`` Prey `` By Michael Crichton Essay

`` Prey `` By Michael Crichton Essay

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K. Eric Drexler is known to be “the founding father of nanotechnology,” and theorized the creation of mechanical nanoscale systems that would revolutionize the world of manufacturing and technology. However, many opponents of his theory feared the implications and applications of such nanotechnology, and therefore began to spread panic through the concept of the menacing “grey goo.” “Prey” by Michael Crichton delves into the concepts Drexler proposed concerning nanorobotics computation and artificial intelligence through an interesting and insightful science fiction novel. Crichton delves in to the ethical implications of the unpredictability of evolutionary and machine learning programs, inability of technologists to learn from past mistakes, and redefining self-awareness and intelligence.
In “Prey,” the concept of multi agent evolutionary programs, usually used for solving computational problems, is used to convey his standpoint of the negative unpredictability of our technology. Crichton proposes the concept of emergent behavior in distributed parallel processing systems with evolutionary capabilities, which multiple programs run to solve a goal but however begin to produce unpredictable behavior and lose track of their goal. (125-126) In “Prey,” Crichton portrays the behavior of the nanoswarm becoming dangerous as it began to use living organisms as biological hosts for nanobot producing bacteria. Furthermore, Crichton compares this behavior to such occurrences such as “computer viruses” and the production n of a “devastatingly lethal virus by Australian researchers in 2001.”(xi) Although Crichton provides thorough points concerning the negatives of emergent behavior and technology, he also within his own text provide controls...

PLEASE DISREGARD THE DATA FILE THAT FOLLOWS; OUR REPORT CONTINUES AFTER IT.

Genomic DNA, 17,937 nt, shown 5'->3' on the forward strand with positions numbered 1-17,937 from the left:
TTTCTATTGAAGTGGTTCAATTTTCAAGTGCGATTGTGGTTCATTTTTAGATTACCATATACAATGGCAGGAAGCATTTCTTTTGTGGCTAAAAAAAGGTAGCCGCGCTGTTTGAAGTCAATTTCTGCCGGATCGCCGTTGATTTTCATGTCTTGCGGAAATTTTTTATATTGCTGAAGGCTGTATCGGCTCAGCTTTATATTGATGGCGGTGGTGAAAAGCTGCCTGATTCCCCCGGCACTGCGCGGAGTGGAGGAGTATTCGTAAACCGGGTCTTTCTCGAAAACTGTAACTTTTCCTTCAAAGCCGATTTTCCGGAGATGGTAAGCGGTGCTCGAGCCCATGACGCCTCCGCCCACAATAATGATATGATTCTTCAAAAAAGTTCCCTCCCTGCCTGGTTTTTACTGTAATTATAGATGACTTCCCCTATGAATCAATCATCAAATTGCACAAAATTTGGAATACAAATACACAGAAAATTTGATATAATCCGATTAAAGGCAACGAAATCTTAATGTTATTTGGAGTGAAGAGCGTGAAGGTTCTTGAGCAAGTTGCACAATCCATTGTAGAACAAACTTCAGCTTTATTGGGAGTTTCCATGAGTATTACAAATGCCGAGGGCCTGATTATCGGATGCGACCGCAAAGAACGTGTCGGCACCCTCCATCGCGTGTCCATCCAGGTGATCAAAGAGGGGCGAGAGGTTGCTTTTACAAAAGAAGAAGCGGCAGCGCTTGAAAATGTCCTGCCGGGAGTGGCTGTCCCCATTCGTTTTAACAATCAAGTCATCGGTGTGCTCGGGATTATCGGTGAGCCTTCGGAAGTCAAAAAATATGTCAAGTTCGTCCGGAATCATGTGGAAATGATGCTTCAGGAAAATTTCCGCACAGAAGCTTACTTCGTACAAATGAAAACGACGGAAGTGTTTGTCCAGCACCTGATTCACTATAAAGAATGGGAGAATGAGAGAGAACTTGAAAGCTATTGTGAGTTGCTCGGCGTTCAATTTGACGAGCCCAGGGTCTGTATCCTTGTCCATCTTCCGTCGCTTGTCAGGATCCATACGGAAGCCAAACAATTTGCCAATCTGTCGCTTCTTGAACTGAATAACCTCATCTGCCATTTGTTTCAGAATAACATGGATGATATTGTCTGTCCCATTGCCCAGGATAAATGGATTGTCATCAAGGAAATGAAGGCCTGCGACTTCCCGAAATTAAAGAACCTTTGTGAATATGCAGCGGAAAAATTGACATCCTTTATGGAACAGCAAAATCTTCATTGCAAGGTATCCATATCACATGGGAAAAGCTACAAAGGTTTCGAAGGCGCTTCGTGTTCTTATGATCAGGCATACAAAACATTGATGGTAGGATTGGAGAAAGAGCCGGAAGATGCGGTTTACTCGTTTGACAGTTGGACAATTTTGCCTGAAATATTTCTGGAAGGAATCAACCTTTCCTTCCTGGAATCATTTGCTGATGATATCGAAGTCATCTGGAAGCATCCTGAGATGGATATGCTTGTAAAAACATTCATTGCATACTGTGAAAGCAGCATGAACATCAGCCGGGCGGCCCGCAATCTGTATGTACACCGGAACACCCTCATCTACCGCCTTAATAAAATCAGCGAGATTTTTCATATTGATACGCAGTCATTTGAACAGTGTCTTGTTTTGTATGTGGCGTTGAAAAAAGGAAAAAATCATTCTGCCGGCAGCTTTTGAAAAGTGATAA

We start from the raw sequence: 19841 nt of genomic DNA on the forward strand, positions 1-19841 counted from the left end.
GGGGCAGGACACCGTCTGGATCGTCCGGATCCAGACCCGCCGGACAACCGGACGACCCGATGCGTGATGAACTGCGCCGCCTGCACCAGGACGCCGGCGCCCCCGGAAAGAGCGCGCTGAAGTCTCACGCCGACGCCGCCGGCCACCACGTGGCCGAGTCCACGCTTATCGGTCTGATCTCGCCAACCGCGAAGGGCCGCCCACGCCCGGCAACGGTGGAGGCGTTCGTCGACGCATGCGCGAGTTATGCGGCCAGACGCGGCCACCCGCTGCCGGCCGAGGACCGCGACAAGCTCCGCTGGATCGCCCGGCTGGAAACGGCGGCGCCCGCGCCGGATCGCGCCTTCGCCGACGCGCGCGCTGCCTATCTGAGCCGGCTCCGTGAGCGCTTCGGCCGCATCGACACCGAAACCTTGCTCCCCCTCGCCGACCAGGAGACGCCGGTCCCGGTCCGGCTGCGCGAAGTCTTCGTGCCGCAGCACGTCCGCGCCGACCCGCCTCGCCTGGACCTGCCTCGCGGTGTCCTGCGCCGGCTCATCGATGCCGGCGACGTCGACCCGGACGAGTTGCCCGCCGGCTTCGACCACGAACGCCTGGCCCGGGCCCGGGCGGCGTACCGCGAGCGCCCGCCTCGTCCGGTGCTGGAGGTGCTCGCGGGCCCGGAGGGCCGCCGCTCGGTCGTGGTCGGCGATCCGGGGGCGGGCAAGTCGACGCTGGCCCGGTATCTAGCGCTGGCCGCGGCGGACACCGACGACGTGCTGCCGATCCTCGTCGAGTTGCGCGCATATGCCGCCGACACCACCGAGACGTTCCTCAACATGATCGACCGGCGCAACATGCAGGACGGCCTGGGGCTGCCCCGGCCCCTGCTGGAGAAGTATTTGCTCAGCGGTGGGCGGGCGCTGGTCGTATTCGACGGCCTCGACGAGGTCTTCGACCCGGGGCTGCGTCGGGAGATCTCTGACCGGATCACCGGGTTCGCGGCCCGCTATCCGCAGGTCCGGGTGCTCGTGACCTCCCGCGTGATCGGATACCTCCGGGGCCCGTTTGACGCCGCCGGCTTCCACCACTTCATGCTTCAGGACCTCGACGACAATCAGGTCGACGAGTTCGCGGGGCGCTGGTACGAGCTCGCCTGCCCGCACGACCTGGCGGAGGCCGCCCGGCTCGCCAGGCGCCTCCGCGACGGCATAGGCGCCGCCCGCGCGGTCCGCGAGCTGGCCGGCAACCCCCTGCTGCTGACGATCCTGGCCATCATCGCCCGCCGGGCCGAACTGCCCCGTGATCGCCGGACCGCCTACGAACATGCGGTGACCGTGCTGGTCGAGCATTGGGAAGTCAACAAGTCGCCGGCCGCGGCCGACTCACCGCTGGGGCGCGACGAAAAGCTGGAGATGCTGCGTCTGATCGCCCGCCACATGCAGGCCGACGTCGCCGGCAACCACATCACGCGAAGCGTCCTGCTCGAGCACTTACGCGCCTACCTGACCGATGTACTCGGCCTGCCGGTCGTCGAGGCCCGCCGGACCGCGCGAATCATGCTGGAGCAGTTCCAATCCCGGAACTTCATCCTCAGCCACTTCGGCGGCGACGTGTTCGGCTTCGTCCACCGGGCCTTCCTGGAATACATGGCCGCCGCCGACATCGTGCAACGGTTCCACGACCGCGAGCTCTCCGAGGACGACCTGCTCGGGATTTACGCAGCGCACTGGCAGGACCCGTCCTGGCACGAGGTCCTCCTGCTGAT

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...ess not generated by the interactions of brain cells.
“Prey” is truly an intriguing insight on a possible scenario of unregulated nanotechnology, however Crichton’s biased perspectives of aforementioned evolutionary programs and nanotechnology contributed to deterred research in the field. Although, technological advancement may cause harm without caution, it should not be a hindrance to advancements that can further capitulate the creation of beneficial technologies. Furthermore, to advance from past mistakes, requires not only building from those mistakes but making our own mistakes to further capitulate progress. Although new programs are capable of highly complex functions, treating artificially created systems as self-aware or equated to human intelligence would not correctly represent a program’s lack of complete creativity and introspection compared to humans.

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